Walking back to their apartment one night, Sam and Molly are mugged, leaving Sam murdered on a dark street. Sam is trapped as a ghost between this world and the next and unable to leave Molly who he learns is in grave danger. With the help of a phony store-front psychic, Oda Mae Brown, Sam tries to communicate with Molly in the hope of saving her.
I strongly doubt that the 1990 mega-hit movie, Ghost would ever have been a likely candidate for a stage musical adaptation in anyone’s books – having at its core a heart-breaking love story with a dramatic cat and mouse thriller thrown in for good measure. However, it’s precisely this, and the innovative on-stage effects and illusions that make it stand apart from other movie-based musical fodder.
The most technically advanced production ever to tour the UK: the cleverly designed visuals, including projected backdrops, evocative lighting and illusions designed by Paul Kieve, (which allow Sam to walk through solid doors) are stunning in their realisation – the subway scene in particular is jaw-droppingly impressive. To say any more would spoil the multitude of surprises in store.
Stewart Clarke’s central performance as the tragic Sam is deserving of acclaim – he manages to convey the right balance of anger, disbelief, sense of loss and frustration as he makes his journey to acceptance and peace. He is also in possession of a powerful voice with beautiful tone. As Molly, Rebecca Trehearn fares less well, though a competent singer, her voice at certain parts of her range was a little reedy and at times she lacked both the charisma and the emotional depth to convey the sorrow of a woman so recently bereaved.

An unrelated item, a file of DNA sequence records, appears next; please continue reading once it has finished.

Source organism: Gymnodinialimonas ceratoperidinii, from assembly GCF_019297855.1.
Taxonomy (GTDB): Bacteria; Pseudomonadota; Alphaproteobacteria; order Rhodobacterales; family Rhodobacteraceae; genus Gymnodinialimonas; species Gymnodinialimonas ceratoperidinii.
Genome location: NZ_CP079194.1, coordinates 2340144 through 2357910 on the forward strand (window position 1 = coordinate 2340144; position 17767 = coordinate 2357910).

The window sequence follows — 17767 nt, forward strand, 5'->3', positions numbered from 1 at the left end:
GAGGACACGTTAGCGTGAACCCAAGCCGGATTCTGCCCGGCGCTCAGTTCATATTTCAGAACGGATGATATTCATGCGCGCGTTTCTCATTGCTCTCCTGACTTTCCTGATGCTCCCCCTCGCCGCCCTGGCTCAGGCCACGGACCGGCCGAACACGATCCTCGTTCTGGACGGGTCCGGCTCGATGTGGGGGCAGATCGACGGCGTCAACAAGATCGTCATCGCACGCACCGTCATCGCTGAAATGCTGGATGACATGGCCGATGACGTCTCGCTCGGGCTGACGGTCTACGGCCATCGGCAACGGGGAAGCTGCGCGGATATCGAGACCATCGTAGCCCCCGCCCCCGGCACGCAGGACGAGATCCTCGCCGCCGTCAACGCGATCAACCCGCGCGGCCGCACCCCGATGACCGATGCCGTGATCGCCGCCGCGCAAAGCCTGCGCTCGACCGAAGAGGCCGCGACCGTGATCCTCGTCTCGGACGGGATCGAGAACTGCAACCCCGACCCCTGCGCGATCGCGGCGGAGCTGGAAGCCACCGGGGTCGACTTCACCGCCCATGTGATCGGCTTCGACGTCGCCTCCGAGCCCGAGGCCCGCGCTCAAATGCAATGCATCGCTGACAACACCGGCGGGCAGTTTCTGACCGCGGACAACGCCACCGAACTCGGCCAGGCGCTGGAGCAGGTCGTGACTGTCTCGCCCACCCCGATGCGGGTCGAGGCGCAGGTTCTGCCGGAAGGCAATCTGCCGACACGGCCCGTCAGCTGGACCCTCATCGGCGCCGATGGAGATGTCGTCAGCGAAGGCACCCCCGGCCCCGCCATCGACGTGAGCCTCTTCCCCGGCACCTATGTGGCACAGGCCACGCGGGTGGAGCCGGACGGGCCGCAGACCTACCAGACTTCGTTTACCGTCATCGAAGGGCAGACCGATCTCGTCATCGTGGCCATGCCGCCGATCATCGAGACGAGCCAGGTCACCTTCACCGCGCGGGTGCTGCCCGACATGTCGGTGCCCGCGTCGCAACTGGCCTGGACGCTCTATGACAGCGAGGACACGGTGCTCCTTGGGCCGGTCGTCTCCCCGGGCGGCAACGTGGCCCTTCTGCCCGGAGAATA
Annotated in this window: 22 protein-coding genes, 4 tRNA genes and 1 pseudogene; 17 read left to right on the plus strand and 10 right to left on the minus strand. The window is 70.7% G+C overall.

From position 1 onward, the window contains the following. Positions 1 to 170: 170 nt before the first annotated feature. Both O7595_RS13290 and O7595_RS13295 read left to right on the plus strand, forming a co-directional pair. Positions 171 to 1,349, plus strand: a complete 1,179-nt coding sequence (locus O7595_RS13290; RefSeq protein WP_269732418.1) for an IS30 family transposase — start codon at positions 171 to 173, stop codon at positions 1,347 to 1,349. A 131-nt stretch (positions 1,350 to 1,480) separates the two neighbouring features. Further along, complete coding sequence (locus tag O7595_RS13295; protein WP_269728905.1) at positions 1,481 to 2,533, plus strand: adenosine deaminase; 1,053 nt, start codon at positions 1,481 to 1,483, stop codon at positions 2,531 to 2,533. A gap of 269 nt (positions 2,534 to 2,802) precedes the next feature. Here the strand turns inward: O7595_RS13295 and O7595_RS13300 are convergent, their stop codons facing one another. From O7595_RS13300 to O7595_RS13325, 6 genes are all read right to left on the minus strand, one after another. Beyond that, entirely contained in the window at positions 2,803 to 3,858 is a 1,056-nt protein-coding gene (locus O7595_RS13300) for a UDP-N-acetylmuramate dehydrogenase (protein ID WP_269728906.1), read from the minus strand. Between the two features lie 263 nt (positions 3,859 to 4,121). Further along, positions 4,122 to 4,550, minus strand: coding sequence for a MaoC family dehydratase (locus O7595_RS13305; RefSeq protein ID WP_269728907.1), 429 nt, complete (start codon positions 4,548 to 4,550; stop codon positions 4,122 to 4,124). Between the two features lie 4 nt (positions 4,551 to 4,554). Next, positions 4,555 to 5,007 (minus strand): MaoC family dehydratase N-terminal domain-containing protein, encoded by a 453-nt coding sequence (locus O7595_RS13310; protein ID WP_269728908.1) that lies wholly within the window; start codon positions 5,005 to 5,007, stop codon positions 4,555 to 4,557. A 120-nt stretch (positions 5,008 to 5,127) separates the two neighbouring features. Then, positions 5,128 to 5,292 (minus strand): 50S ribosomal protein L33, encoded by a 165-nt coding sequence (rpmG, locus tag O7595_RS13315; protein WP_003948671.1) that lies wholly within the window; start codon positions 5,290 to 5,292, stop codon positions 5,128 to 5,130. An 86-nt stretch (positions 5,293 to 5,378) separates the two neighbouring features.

The moments of light relief come in the form of Wendy Mae Brown playing her near-namesake Oda Mae Brown, she sparkles with sass and shimmies across the stage in an eye-dazzling array of outfits, stealing every scene she’s in and as the duplicitous Carl, David Roberts delivers a convincing performance. The show also benefits from an accomplished ensemble, strong voiced and with impressive dance skills.
If there’s any criticism of the show then it’s the music by Glen Ballard and Eurythmics’ Dave Stewart, though pleasant and entirely fitting to the piece (if a little repetitive) one questions at times if it’s needed at all. This is a very different theatre-going experience – it’s a movie played out onstage and the story-telling and performances alone are strong enough.
I defy anyone who sees this not to leave the theatre with a tear in their eye or a lump in their throat – an unmissable show.